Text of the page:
Kate Brandt is Professional Development Coordinator in CUNY’s Adult Literacy/ HSE/ESL Programs. You may have a vague sense that CUNY offers such initiatives, so here’s your chance to learn along with me about their robust nature and fundamental value. I talk with Kate about her path to and long tenure at CUNY and how the field of adult literacy has and hasn’t changed in recent decades.
This episode is for animal lovers and for anyone who believes that our connection to non-human animals is much closer than most of us humans think. If this doesn’t describe you, take a risk on being convinced.
Bill Crain is a retired psychology professor from City College and co-founder with his wife, Ellen, of the Safe Haven Farm Sanctuary in Poughquag, New York. He is the author of several books, including The Emotional Lives of Animals and Children: Insights from a Farm Sanctuary. Bill is a gentle, soft-spoken activist who has been arrested and jailed numerous times for protesting black bear hunting in New Jersey. This article provides a good summary and features a visit from Daisy Dominguez. Daisy is a librarian and faculty member at City College and a good friend of Bill and the sanctuary. She took me there to meet Bill and the animals in April, and we got to help feed the pigs and commune with the goats, sheep, chickens, horses and donkeys. I was recording our conversation and the animals’ voices all the while – trying unsuccessfully to have one episode I could call Outdoor Voices – but unfortunately the wind swallowed up the sound. So instead, I had indoor conversations with Bill and Daisy after the fact and tried to recapture some of what we talked about.
This is a collage conversation: First you’ll hear Bill and me talking via Zoom about his life with animals and how it intersects with his teaching. Then Daisy tells me about her evolution to animal activism and veganism. In the final segment, Daisy and I talk again about her teaching and writing and her involvement with the IACUC (Institutional Animal Care and Use Committee) at City College. Stick around to the end of the episode for some audible clips of our actual visit with Bill at the Safe Haven Farm Sanctuary.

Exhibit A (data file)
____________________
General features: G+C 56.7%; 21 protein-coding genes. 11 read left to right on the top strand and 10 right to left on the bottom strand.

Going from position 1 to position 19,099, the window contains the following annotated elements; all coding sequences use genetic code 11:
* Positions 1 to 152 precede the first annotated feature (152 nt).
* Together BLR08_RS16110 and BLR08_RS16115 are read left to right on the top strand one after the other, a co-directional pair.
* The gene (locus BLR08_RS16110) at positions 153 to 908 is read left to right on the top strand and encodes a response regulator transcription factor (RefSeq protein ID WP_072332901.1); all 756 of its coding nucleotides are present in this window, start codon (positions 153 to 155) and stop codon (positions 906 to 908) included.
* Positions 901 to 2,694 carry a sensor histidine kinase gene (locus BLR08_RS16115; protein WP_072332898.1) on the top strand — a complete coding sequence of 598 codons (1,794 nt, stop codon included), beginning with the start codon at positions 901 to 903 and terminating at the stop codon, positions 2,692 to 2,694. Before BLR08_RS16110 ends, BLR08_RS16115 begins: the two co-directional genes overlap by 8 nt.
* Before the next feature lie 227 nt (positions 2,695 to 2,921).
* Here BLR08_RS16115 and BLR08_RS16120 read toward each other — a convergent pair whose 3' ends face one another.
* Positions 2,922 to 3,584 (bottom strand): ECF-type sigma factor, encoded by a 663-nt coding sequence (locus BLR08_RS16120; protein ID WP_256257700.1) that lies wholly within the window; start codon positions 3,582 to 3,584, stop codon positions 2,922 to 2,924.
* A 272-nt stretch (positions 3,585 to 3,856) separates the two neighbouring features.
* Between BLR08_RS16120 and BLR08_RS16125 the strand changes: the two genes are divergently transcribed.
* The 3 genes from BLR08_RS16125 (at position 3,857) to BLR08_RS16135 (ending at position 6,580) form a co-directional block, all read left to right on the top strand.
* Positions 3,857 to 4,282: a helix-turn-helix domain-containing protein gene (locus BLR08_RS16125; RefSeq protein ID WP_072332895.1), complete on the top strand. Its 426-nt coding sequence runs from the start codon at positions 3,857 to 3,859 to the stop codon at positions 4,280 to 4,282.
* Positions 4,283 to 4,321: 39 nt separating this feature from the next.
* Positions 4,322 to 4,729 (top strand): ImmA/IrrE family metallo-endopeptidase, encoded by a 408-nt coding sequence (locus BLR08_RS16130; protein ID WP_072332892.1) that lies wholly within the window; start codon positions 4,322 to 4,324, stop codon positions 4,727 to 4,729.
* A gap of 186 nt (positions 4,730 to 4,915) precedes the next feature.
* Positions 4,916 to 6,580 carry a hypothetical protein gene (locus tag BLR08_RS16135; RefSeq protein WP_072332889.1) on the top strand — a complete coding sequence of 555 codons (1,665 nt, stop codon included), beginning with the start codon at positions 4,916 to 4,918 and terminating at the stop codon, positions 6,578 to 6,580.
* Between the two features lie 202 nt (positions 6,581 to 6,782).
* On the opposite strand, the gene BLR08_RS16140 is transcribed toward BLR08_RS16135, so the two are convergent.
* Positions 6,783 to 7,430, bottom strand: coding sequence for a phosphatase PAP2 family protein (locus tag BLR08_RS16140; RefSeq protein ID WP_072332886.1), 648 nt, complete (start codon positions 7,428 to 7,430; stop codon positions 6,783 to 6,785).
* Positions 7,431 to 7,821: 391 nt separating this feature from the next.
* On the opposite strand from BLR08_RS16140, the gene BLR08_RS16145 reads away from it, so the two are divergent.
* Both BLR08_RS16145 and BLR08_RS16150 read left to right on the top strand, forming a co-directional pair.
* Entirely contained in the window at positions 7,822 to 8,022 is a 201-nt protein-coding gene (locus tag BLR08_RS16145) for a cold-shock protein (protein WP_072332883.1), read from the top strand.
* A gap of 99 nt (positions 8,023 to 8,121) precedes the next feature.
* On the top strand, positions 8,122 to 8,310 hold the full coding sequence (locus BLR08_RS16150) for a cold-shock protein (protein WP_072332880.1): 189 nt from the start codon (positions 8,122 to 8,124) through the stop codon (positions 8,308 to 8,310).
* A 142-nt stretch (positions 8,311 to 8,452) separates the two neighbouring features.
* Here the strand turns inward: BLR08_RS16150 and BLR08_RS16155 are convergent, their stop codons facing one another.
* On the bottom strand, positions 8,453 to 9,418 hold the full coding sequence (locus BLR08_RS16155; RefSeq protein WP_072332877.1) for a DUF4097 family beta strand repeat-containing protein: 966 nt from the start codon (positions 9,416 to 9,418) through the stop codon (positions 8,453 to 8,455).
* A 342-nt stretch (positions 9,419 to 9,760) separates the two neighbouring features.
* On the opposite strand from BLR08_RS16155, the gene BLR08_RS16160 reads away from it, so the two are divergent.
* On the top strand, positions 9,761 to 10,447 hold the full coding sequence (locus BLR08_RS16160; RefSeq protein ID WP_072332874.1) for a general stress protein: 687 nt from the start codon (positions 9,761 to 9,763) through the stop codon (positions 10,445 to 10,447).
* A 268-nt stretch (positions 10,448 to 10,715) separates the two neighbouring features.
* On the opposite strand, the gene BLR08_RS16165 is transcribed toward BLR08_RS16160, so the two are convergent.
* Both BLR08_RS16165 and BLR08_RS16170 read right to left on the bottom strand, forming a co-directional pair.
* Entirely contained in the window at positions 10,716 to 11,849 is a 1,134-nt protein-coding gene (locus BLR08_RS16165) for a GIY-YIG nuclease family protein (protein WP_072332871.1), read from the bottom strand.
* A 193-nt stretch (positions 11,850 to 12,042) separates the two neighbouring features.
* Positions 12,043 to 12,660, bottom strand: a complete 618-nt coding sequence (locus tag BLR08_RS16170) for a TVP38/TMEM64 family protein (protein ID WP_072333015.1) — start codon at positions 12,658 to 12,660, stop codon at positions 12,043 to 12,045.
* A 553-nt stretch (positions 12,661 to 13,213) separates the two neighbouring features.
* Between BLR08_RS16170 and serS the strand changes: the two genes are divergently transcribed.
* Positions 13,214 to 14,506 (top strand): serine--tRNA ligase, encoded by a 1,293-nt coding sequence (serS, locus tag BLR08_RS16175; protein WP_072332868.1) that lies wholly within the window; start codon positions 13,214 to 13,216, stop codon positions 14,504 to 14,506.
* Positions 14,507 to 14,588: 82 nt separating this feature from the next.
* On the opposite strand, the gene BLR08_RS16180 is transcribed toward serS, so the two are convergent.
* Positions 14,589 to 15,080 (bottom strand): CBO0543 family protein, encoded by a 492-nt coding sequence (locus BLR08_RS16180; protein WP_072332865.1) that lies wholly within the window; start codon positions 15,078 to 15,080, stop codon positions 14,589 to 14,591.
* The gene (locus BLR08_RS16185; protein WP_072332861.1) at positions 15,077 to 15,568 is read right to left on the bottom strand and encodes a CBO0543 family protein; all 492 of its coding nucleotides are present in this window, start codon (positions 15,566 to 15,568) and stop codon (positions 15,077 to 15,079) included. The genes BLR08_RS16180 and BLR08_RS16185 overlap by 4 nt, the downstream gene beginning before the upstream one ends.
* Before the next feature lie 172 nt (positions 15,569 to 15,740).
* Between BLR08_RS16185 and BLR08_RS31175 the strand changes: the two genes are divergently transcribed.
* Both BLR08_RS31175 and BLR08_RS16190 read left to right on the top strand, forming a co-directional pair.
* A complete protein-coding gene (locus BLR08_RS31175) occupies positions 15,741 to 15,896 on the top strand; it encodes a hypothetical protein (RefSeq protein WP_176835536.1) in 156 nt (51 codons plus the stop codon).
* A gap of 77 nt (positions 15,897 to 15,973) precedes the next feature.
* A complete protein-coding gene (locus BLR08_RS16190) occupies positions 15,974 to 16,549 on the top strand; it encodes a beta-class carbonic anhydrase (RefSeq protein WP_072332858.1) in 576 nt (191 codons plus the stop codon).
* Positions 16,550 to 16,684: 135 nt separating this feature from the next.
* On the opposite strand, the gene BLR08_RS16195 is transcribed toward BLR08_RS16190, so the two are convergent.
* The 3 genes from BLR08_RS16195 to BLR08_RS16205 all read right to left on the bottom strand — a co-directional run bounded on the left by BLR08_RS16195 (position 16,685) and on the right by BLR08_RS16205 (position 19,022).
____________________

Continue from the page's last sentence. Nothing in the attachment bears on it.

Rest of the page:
Visit the Safe Haven website for more photos, videos and info about the rescued animals. If you are so inclined, please consider making a donation to the farm.
John Jay college’s production of Seeing Rape was presented for the 9th year this past April. The production is a series of short plays addressing sexual violence, written by John Jay students and performed by professional actors. Professors Shonna Trinch and Barbara Cassidy are the producer and director, respectively, but as you’ll hear in this episode, everyone, including the student playwrights, takes an active role in putting the whole thing together, logistically and creatively. The plays are written as a final project for an Interdisciplinary Studies class taught by Professors Trinch and Cassidy. I had the chance to talk with the Shonna and Barbara as well as two of the student playwrights, Camila Martinez and Mayada Moussad. They shared their experiences of the joys and challenges involved in the creation and execution of the production, their hopes for the impact of Seeing Rape, and its effect of their own lives. Visit SeeingRape.com for more information about the project.
Shonna has been both a guest and an interviewer on Indoor Voices previously. Check out Episode 46, where I talk with her and Ed Snajdr about their book What the Signs Say, and Episode 53 where she and Ed talk with the authors of Gentrification Down the Shore.